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More Observations on INternet Radio



	I understand why javascript is used in some INternet radio
sites.  A person at work was listening to something called
clintoncountyradio.com which has a nice mix of sixties-seventies
oldies and no screaming commercials.  I wanted to listen to it but I
can see that it and other sites like it are going to be a problem if
one isn't running a scripting browser like either Internet Explorer or
firefox and others.

	I dug in to the clintoncounty web site and discovered that the
audio feed comes from live365.com.  By dumping the source of the web
page related to the program I wanted to listen to, I found an
interesting process going on.  This is an Internet radio station, not
just an audio feed of a radio station.  They display the title and
artist of the song currently playing and the remaining playing time.

	I got as far as the playlist url and discovered that it is not
apparent where the audio stream comes from.

	The cascading style sheet loads a bunch of variables in to a
display and also connects your sound player with the audio feed.

	If anybody wants to play with this, try

lynx -source http://www.live365.com/pls/front?handler=playlist\&cmd=view\&;
handle=radioccl\&noBranding=1\&noBuyButtons=1\&site=live365\&
css=/scp/live365/local.css

	Actually, all that needs to be on one line.  Your line will be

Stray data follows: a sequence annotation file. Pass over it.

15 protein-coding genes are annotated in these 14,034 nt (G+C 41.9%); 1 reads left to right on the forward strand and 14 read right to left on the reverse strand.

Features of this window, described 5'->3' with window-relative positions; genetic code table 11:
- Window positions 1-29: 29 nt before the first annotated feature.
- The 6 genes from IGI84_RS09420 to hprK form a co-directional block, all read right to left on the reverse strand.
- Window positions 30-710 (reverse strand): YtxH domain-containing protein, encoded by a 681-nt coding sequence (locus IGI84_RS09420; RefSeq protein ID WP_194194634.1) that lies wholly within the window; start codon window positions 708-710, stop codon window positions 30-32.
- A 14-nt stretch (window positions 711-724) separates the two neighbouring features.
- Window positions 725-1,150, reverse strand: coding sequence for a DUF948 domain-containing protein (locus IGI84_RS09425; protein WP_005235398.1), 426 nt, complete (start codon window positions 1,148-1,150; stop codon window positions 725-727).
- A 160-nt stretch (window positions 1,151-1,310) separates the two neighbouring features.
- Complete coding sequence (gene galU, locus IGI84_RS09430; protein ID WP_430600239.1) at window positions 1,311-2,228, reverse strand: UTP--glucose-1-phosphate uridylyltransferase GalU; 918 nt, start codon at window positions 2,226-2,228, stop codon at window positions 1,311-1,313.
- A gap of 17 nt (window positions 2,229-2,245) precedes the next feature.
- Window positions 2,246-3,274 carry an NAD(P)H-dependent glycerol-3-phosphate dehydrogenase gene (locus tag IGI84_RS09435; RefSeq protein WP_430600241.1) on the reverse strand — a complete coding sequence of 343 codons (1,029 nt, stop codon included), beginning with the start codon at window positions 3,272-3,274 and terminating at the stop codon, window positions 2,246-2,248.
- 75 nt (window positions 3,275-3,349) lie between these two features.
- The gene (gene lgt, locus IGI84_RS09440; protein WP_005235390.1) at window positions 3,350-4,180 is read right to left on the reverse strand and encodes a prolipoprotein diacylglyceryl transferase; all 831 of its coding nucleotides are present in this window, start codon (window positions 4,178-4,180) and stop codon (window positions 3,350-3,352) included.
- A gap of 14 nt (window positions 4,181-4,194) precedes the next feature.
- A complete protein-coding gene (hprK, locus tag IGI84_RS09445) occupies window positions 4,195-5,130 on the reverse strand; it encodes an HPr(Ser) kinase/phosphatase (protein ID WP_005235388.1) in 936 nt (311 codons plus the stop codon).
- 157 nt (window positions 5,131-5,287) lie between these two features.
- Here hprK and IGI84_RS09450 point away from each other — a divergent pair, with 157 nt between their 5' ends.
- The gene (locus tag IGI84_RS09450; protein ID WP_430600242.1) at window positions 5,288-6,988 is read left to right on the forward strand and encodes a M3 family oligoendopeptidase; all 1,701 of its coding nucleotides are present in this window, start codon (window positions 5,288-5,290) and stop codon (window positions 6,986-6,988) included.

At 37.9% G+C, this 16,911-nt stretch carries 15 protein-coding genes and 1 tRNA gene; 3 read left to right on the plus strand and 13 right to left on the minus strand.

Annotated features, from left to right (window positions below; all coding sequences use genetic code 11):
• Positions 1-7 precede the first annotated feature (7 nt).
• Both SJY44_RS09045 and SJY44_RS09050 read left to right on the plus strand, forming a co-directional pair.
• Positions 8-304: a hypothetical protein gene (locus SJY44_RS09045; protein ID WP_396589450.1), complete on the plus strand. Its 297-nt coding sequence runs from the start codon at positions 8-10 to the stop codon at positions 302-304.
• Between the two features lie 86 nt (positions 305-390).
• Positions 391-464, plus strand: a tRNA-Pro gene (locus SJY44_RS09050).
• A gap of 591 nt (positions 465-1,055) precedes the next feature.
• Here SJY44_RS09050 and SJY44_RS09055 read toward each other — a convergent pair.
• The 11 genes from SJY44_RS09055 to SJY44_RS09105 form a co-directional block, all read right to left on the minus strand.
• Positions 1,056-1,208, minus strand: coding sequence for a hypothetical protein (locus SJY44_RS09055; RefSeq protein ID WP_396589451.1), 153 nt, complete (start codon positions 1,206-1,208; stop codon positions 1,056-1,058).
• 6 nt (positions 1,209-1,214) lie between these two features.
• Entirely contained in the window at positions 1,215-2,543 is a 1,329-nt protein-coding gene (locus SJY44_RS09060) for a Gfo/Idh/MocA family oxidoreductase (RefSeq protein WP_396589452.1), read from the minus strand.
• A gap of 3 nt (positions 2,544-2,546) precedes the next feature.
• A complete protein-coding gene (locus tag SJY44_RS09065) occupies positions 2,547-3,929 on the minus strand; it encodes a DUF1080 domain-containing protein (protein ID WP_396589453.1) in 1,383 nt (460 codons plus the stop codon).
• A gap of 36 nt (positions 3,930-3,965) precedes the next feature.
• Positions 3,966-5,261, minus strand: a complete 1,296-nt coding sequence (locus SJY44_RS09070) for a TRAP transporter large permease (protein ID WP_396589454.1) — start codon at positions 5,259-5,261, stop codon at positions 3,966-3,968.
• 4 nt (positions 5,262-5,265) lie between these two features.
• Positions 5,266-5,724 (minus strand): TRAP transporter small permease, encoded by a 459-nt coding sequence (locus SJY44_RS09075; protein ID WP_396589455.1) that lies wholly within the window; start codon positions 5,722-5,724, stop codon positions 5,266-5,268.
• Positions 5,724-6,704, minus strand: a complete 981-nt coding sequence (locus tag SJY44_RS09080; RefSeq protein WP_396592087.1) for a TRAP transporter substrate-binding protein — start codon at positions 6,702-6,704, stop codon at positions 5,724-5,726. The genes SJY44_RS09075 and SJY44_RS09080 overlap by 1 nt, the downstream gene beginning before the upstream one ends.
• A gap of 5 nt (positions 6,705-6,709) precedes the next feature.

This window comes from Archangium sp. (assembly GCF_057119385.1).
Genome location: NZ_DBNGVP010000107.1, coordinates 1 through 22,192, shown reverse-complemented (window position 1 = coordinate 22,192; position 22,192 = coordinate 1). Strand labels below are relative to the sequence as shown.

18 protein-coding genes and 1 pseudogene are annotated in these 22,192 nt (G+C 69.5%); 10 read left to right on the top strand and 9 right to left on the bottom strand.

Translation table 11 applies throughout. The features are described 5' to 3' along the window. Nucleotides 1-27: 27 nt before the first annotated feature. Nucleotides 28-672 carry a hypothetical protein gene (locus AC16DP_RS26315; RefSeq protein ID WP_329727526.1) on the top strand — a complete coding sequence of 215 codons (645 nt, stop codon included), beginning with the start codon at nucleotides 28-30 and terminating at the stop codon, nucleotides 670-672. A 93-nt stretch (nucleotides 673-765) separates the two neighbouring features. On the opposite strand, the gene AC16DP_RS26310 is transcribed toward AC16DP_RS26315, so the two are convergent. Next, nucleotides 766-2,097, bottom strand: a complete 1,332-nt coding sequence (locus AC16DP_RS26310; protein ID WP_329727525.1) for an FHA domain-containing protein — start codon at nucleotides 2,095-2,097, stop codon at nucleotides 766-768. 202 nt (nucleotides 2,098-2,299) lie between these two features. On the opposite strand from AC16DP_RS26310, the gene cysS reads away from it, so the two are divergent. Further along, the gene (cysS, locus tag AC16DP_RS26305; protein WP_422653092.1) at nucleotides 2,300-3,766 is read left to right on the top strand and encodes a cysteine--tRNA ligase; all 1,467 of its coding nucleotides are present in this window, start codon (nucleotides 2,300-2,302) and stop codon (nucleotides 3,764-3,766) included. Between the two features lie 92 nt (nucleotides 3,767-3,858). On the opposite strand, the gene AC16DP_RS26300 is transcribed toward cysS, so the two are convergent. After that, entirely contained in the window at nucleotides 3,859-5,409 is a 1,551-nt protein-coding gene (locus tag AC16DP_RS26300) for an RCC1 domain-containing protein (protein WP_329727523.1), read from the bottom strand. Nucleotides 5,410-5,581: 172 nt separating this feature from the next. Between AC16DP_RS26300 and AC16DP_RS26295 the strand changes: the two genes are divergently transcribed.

162 characters long if you want to put it in a script.  I put the
backslashes in front of the & signs so that it will script and save
your fingers some work.

	If you put that long line in to an executable file such as a
very tiny shell script, you can easily run it and direct the output to
a file.  That file will have about 232 lines in it and you can compare
the file right now to an older copy of the file a short time ago.
The top 72 lines appear to not change much but the time stamps and
song information are on lines 73 and above.

	I did happen to hit it once between songs and all those fields
were blank.

	I used the links or l i n k s browser for those who are
listening to this to get past as much of the javascript as I could.
When I selected the link to listen, links didn't exactly freeze, but
it got confused and displayed no links.  I saved that link in the
bookmarks file and retrieved it so as to use lynx or l y n x to
dismantle the source and get to the point where I did.

	I have griped to no end about all the nasty things javascript
has done to anybody who isn't in on the secret, so to speak, but I
must admit that this is the first application that makes some sense.
I still wonder if one could construct the right kind of url that would
grab the streaming audio minus the display.

	Well, back to more experimentation.

Martin McCormick WB5AGZ  Stillwater, OK 
OSU Information Technology Division Network Operations Group


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